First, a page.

The Rogue Backpack

It was an interminable shopping excursion—a brutally exhausting back-to-school event that involved far too many fitting rooms with the suggestion of ventilation and, as one might expect, legions upon legions of petulant children, ones who were clearly more interested in setting off a medley of motion detectors and in being swallowed up by great forests of clothing racks than in trying on the armloads of garmentage that spoke to their parents unremittingly. Oddly enough, my dear progeny, a soon-to-be fifth grader completely thrilled with the prospect of buying that-which-is-tight-and-trendy, was uncharacteristically well-mannered throughout the entire ordeal. Go figure.

Naturally, I invited said fact to the forefront of my mind throughout the day so that I might be inspired to forge ahead despite the laborious nature of the task at hand. Translation: I needed something to psyche myself up in order to gather yet another armload of gotta-have-it-or-I’ll-surely-die Hello Kitty apparel, which I would then haul to the dressing room ad nauseam.

But I would do well to remember that there were lots of things that made the experience wholly tolerable—aside from the fact that my child actually wanted to be there. Firstly, my Mom not only orchestrated every minute detail of the aforementioned marathon event (to include clipping coupons, perusing last-minute newspaper advertisements and considering the alignment of the planets so that obscene savings would, indeed, be assured), she also convinced me to take just one daughter at a time—which was a slightly brilliant move. Okay, it was pure genius.

Admittedly, I can’t even take credit for the method employed by my brood to determine who earned the privilege of shopping first. True to form, Thing One and Thing Two settled the matter in a classic rock-paper-scissors fashion, the latter having emerged victorious. I merely served as a witness and as the official hander-outer of the consolation prize—the promise of an equally interminable joyous shopping excursion to the Land of Skinny Jeans and Profoundly Sarcastic T-Shirts, followed shortly thereafter by an epic quest for Converse All-Stars. Pepto Bismol-pink, of course.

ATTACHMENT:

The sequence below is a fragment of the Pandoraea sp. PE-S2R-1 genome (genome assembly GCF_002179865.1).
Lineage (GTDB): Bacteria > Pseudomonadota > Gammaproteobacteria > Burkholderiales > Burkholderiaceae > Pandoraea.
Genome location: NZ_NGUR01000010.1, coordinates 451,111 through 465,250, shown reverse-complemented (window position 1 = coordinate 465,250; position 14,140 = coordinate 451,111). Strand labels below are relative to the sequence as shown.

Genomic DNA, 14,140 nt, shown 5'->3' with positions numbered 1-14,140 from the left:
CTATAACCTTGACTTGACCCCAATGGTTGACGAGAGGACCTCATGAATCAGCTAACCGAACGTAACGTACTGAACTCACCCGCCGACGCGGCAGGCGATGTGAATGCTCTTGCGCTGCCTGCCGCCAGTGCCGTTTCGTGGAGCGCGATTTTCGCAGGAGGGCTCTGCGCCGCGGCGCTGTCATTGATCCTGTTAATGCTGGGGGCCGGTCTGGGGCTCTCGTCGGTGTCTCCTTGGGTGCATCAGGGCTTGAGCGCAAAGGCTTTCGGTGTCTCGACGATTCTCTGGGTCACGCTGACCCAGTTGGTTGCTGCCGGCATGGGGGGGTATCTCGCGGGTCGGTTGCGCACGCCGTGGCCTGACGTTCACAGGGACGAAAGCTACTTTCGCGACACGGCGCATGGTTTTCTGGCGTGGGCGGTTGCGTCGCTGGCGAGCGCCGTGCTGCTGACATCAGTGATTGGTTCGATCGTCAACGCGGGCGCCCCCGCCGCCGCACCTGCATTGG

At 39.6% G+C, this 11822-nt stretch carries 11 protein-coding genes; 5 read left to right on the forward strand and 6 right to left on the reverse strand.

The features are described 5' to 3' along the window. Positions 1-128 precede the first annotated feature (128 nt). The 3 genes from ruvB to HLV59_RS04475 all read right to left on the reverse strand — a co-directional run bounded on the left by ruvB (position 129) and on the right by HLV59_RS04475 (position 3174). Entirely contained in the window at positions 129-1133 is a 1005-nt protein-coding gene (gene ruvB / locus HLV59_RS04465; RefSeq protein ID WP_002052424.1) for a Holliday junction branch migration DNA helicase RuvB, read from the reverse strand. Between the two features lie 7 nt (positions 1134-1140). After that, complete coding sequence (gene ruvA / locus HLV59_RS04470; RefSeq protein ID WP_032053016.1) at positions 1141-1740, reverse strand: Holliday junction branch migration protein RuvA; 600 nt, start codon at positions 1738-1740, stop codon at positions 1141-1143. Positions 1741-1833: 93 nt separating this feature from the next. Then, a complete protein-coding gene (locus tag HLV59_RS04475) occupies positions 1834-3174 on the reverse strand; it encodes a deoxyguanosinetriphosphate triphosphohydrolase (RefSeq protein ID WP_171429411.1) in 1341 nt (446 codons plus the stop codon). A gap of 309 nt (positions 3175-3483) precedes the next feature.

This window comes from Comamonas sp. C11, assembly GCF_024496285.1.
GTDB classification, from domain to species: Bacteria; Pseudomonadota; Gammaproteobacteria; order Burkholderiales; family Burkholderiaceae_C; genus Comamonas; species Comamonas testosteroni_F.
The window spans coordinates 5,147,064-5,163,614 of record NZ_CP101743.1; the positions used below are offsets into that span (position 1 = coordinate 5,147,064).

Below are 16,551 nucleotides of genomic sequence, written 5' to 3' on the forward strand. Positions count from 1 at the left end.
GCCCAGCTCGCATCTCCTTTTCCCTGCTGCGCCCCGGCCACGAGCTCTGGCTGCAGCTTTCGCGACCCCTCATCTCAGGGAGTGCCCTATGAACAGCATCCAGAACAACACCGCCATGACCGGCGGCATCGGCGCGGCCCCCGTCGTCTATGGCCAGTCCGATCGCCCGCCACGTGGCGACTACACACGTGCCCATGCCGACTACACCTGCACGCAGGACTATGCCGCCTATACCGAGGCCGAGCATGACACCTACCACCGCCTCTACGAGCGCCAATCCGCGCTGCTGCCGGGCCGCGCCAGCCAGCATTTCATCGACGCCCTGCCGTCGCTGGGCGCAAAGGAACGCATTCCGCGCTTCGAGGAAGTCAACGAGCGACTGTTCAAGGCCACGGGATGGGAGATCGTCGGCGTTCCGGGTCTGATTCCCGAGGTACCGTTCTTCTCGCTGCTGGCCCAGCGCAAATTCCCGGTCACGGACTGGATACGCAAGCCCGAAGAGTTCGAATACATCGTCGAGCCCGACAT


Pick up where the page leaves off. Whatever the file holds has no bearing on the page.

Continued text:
The day was memorable if nothing else. Strangely enough, it became even more memorable, punctuated by the discovery of that which rendered me unable to move or speak, except for the tiny gasp that I’m fairly certain I emitted as I stood there, perfectly transfixed by what I saw. Truth be told, my daughter initially made the horrifying discovery and felt compelled to share it with me.

“Mom! Look at THIS!” she shrieked as if a mannequin had been juggling live kittens in the shoe department—which would have been a disturbing yet fascinating sight to behold. “You have to see this! There’s a backpack here for ONE HUNDRED TWENTY BUCKS!” Of course, I made her repeat the aforementioned string of heinousness as if she had uttered an obscenity and I needed to be sure it was, in reality, as impossibly foul as I had understood it to be. And it was.

To be clear, the rogue book bag in question was on sale, but that was beside the point. I couldn’t get past the egregious nature of its original ticketed price. The beauty of shock value had, indeed, been demonstrated as I gawked at the tag in stunned silence. Given to curiosity, I then studied it up close, tugging at its kryptonite-inspired zippers, spinning its endearing little wheels and peering within a multitude of hidden pouches and expandable compartments—frantically searching for that which justified its hideous expense.

Needless to say, I didn’t find it; but I fully expected to unearth a clone of the most remarkable teacher on the planet—one who lived inside that smallish space 24/7, crawling out on command. A pint-sized instructor capable of conveying a deep understanding of the Pythagorean theorem to my dog (never mind less-than-cooperative children). An educator extraordinaire, brimming with enough enthusiasm and patience for six people (and a collapsible Smart Board with tons of pretty markers, too).

Color me delusional, yet again (but not stupid enough to pay $120 for a damn backpack).

Planet Mom: It’s where I live (thoroughly consumed by back-to-school madness). Visit me there at www.facebook.com/NotesfromPlanetMom.

Copyright 2011 Melinda L. Wentzel

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1 Comment

Filed under School Schmool, The Natives are Decidedly Restless

One response to “The Rogue Backpack

  1. See, I knew the economy wasn’t nearly as close to bankruptcy as Congress keeps hinting. You big meany, you really didn’t want to spring for something that would ensure instant academic success, let alone the envy of every other less favored and underappreciated fifth grade female in existence? I’m sad and ashamed. LOL!!!!